Tuesday, 24 April 2018

Signing online: e-signatures explained

From shopping to banking, we’re doing almost everything online, so why not sign important documents this way too? Not only is it more convenient - it cuts out the hassle of printing, signing, scanning and sending back forms – it’s also more environmentally friendly. But how secure are electronic signatures and is there anything you need to be aware of?

What is an e-signature?

Electronic signatures, also known as e-signatures, are a way of signing a document without having to put pen to paper. They are used in place of handwritten signatures on a range of legally-binding documents, from bank accounts to loan applications, mortgages, job offers and tenancy agreements.

There are different types of e-signatures, including ‘click-to-sign’ tick boxes, scanned signatures, and ones where you type in your name, choose a font so it looks more like a ‘real’ signature, then date and submit the document.
How secure are e-signatures?

Naturally, many of us worry e-signatures could be less secure than physical signatures. However, it’s actually the opposite.

When it comes to signing a document, the important thing is to be able to prove who signed it and that it hasn’t been changed since. As such, the technology behind e-signatures has been developed to include levels of authentication that ensure all your details stay safe. These range from trusted timestamps - which don’t permit any additional changes to the document - to ‘digital signature’ technology which verifies your identity then combines it with the data in the document, creating a unique digital fingerprint which can’t be tampered with.

As e-signatures become more and more common, you’re likely to come across company names such as Adobe Sign, DocuSign and Verisign. These are all big players in the e-signature market and employ the highest levels of security.
Are e-signatures legal?

Yes, and they have been since the Electronic Communications Act 2000. They are also subject to the Electronic Identification and Trust Services (eIDAS) Regulation, an EU regulation that came into force in July 2016.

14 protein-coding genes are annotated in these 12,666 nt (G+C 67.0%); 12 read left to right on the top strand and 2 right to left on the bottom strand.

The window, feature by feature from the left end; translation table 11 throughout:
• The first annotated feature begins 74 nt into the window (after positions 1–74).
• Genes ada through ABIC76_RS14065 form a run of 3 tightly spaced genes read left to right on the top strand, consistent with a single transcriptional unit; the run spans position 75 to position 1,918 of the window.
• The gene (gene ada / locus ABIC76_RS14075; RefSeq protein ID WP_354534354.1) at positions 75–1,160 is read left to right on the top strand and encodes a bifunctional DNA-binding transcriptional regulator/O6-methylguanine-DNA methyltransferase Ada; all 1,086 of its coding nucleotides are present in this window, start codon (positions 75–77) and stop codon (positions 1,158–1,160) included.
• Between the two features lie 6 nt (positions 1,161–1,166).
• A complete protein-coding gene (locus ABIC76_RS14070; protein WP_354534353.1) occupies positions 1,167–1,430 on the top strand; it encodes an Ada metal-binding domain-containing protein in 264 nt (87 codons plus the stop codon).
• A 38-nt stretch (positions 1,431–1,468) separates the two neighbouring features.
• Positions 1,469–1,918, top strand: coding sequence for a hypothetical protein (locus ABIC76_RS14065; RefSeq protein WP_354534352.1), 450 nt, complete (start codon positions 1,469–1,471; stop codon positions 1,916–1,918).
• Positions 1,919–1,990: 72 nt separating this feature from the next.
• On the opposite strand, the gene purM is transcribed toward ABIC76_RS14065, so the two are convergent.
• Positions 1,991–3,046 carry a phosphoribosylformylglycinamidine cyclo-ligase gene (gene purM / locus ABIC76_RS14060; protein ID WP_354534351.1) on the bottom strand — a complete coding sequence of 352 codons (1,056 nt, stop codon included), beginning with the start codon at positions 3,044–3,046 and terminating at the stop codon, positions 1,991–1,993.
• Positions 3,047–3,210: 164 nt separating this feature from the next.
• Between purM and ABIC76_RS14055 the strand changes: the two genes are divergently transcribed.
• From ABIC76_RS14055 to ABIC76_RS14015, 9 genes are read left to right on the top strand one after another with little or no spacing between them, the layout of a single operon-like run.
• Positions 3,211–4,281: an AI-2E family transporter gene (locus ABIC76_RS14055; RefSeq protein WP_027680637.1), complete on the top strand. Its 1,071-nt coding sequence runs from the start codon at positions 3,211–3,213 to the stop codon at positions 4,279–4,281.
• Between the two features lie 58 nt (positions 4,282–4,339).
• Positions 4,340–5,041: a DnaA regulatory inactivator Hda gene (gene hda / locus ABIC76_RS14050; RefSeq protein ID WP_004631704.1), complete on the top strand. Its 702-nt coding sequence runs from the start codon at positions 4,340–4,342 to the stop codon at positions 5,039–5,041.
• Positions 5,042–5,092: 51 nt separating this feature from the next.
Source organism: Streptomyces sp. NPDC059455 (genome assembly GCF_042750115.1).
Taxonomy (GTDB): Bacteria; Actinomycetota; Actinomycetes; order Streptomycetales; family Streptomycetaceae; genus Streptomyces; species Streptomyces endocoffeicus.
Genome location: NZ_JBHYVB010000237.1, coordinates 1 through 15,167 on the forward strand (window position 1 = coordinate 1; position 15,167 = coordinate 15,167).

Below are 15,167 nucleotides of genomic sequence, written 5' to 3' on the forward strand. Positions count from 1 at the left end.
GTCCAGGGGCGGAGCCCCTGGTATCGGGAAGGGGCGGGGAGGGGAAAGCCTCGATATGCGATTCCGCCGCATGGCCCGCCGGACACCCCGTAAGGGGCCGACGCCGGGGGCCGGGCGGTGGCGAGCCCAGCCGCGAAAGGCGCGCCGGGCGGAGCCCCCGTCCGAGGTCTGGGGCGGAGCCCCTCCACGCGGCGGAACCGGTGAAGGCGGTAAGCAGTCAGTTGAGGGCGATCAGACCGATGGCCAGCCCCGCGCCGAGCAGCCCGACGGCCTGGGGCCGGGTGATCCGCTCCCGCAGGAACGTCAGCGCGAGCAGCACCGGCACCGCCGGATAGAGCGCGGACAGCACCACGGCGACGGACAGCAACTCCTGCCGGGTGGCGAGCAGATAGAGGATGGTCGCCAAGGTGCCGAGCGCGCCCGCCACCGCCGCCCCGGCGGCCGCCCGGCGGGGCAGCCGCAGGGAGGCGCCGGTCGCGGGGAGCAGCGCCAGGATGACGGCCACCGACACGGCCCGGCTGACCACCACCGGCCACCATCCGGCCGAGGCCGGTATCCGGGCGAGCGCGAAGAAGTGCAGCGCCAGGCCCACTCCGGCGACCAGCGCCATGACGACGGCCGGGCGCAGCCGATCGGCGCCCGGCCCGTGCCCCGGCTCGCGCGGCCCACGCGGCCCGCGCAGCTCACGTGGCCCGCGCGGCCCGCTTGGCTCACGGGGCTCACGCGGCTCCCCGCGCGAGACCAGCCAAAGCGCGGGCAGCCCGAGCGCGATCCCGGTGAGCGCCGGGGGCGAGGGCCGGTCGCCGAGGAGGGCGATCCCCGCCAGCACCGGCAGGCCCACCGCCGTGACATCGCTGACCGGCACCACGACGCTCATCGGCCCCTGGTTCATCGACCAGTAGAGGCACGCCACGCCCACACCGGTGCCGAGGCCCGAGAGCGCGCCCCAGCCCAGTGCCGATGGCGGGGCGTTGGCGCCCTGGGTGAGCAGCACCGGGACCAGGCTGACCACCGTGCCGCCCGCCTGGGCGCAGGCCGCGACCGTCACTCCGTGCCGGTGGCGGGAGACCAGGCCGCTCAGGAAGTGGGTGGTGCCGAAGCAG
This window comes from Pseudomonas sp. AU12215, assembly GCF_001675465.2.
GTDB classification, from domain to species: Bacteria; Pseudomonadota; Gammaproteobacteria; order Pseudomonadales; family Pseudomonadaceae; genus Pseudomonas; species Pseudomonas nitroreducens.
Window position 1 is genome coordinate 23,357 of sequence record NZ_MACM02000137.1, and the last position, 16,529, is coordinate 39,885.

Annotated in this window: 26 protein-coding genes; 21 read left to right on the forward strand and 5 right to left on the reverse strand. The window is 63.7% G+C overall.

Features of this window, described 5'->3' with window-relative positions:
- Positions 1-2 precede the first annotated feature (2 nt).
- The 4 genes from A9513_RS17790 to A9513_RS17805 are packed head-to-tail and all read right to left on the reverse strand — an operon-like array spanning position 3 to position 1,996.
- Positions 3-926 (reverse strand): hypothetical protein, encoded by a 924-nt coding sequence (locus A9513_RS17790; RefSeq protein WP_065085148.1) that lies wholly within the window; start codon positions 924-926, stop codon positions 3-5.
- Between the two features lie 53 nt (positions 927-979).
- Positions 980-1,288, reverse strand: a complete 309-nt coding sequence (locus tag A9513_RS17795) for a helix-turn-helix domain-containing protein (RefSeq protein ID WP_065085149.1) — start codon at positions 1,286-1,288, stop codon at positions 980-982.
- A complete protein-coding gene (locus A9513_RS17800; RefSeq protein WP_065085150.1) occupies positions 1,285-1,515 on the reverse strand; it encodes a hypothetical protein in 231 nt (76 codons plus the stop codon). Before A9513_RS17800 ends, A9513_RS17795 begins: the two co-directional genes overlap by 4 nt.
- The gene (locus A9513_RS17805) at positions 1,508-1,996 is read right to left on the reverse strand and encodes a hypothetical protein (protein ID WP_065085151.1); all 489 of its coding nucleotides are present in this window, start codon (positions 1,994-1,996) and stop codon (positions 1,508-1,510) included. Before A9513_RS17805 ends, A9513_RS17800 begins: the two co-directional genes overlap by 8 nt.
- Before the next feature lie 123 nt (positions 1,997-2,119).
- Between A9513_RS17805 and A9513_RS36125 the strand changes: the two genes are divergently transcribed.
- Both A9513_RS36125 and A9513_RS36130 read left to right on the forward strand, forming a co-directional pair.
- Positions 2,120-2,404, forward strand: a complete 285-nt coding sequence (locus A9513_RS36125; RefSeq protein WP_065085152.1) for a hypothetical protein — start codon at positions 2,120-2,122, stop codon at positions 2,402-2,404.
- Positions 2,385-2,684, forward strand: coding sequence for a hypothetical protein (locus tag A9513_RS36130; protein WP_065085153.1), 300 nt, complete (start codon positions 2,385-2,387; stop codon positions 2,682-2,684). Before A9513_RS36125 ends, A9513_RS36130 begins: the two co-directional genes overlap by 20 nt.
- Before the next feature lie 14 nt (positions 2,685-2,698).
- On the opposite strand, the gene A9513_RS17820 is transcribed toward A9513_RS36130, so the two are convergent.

Because this is a highly regulated form of document signing, as long as they’ve come from a trusted source – such as a recognised bank or financial institution – you know you’re in safe hands. Just make sure you only sign documents you’re expecting to receive: if you’re in any doubt or think a document might be fraudulent, contact the institution directly to make sure.
Why use e-signatures?

Not only are they a secure way to sign important documents, they are also very convenient. Because they’re online, they can be sent to multiple parties at once and save valuable time, particularly when it comes to things such as joint mortgages or tenancy agreements. The technology behind e-signatures often lets the sender know when you’ve viewed or signed the documents, so they can take action immediately. This means you don’t have to arrange meetings to suit all parties, travel somewhere to add your signature, or wait for the post to arrive.

In addition, they are also far more environmentally friendly. Only a few years ago, a study by YouGov found over 80% of UK companies print out documents just so they can be signed. Going paperless is not just more secure for both individuals and companies, it’s also helping make the world a better place.

Using e-signatures as a method of signing important documents is becoming increasingly popular in all industries, from banking and finance to HR and housing - and for good reason. The technology behind them means consumers can feel confident their details will remain secure; it’s more convenient, saving time and reducing effort, particularly when multiple parties are involved; and - as you won’t need to print reams of paper and can have immediate access to all your documents in the cloud - it’s also far better for the planet.

Anthony Hua

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